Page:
Six cheese samples were microbiologically evaluated according to Brazilian regulatory standards (BRAZIL, 2001b) and the results are showed in table 2. One Coalho cheese sample collected in the first sampling event to dairy plant A was in disagreement to the current Brazilian parameter, since the CPS count was of 7.4x105 CFU g-1, which is above the maximum limit allowed (103 CFU g-1). Furthermore, two samples of Prato cheese collected in the dairy plant C were contaminated for CPS, but within the limits established by current standards. The presence of CPS in cheese from dairy plant A above the maximum limit allowed by current standards indicates inadequate post-pasteurization manipulation, which can be related to contamination of handlers’ hands surface. The dairy plant A is the only one without official sanitary control (in implementation phase), reinforcing the importance of sanitary inspection to ensure food safety.

Table 2 Microbiological evaluation of Coalho and Prato cheeses produced in three dairies (A, B and C) from southern Brazil. 

Sample (Dairy plant) Thermotolerant Coliforms (MPN g-1) Coagulase-positive Staphylococci (CFU g-1) Salmonella spp. L. monocytogenes
CC 1 (A) 7.4x102 7.4x105 - -
CC 2 (A) 2.3x10 - - -
PC 3 (B) 9.3x10 - - -
PC 4 (B) 9.3x10 - - -
PC 5 (C) 7.4x10 3.1x10² - -
PC 6 (C) 7.4x10 9.2x102 - -

CC: Coalho cheese; PC: Prato cheese; -: absence; +: presence.

Listeria monocytogenes and Salmonella spp. were not detected in the final product. None of the samples exceeded the limits established by current Brazilian regulatory standards for thermotolerant coliforms; although, these microorganisms were detected in all cheese samples. Coliforms, as well as CPS, are thermosensitive bacteria that should not survive thermal treatment when properly performed, allowing them to be used as indicators of flaws in manufacturing process or contamination post-pasteurization due to inadequate hygiene conditions (ROBINSON, 2002). Therefore, results of this study showed that the final product was handled improperly, since the thermotolerant coliforms were not detected in milk after pasteurization.

It was observed the need of option and/or readjustment of Good Manufacturing Practices (GMP) in all dairies evaluated, since there was contamination in raw milk, in the handlers’ hands surface, as well as in the final product; although, the pasteurization process was effective. These results are in agreement with other authors, who reported the need of GMP implementation in dairies, regardless of industry size, but also emphasized the difficulties found to the implementation of actions that minimize the contamination during the food processing (DIAS et al., 2012; CUSATO et al., 2013).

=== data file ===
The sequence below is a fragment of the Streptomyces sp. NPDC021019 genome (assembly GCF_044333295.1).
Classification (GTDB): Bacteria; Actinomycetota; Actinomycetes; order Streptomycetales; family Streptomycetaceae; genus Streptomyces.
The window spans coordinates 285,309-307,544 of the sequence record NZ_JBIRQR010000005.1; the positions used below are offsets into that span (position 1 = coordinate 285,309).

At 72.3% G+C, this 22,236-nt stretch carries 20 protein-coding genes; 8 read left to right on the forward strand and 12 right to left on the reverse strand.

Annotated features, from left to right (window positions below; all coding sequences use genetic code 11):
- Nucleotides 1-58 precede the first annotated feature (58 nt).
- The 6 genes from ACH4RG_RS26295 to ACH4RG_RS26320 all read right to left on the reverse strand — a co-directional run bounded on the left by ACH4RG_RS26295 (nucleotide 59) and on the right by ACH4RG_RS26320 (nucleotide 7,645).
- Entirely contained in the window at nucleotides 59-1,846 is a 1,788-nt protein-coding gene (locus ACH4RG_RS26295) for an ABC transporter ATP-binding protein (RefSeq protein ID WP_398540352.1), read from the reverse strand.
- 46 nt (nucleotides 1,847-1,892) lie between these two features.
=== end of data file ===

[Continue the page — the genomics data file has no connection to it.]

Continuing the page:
CONCLUSION:

The milk pasteurization used in cheeses’ manufacture was effective, regardless of sanitary control level of the dairy plants. However, one sample of the final product from the dairy plant without official sanitary control was in disagreement with the Brazilian regulatory standards, reinforcing the importance of the official service to ensure production of safe foods. There was microbial contamination before and after pasteurization, which indicates the need of improvement in the hygienic practices, both in the acquisition of raw material and in cheeses manipulation in different steps during the manufacturing process due to the risks that represent to public health.

ACKNOWLEDGMENTS

The authors thank the Conselho Nacional de Desenvolvimento Científico e Tecnológico (CNPq), Fundação de Amparo à pesquisa do Rio Grande do Sul (FAPERGS) and Coordenação de Aperfeiçoamento de Pessoal de Nível Superior (CAPES) for the financial support.

REFERENCES:

APHA (AMERICAN PUBLIC HEALTH ASSOCIATION). Compendium of methods for microbiological examination of foods. 4.ed. Washington, D.C., 2001. 676p. [ Links ]

BRAZIL. Ministério da Agricultura, Pecuária e Abastecimento. Portaria n° 358, de 4 de setembro de 1997. Regulamento técnico para fixação de identidade e qualidade de queijo prato. Diário Oficial da União, Brasília, DF, 1997, seção 1, p.19690. Available from: http://sistemasweb.agricultura.gov.br/sislegis >. Accessed: Set. 5, 2017. [ Links ]

BRAZIL. Ministério da Agricultura, Pecuária e Abastecimento. Instrução Normativa n° 30, de 26 de junho de 2001. Regulamentos Técnicos de Identidade e Qualidade de Manteiga da Terra ou Manteiga de Garrafa; Queijo de Coalho e Queijo de Manteiga. Diário Oficial da União , Brasília, DF, 2001a, seção 1, p.13. Available from: http://sistemasweb.agricultura.gov.br/sislegis >. Accessed: Set. 5, 2017. [ Links ]

BRAZIL. Ministério da Agricultura, Pecuária e Abastecimento. Instrução Normativa n° 30, de 07 de agosto de 2013. Permite que os queijos artesanais tradicionalmente elaborados a partir de leite cru sejam maturados por um período inferior a 60 dias, quando estudos técnico-científicos comprovarem que a redução do período de maturação não compromete a qualidade e a inocuidade do produto. Diário Oficial da União , Brasília, DF, 2013, seção 1, p.19. Available from: http://sistemasweb.agricultura.gov.br/sislegis >. Accessed: Set. 5, 2017. [ Links ]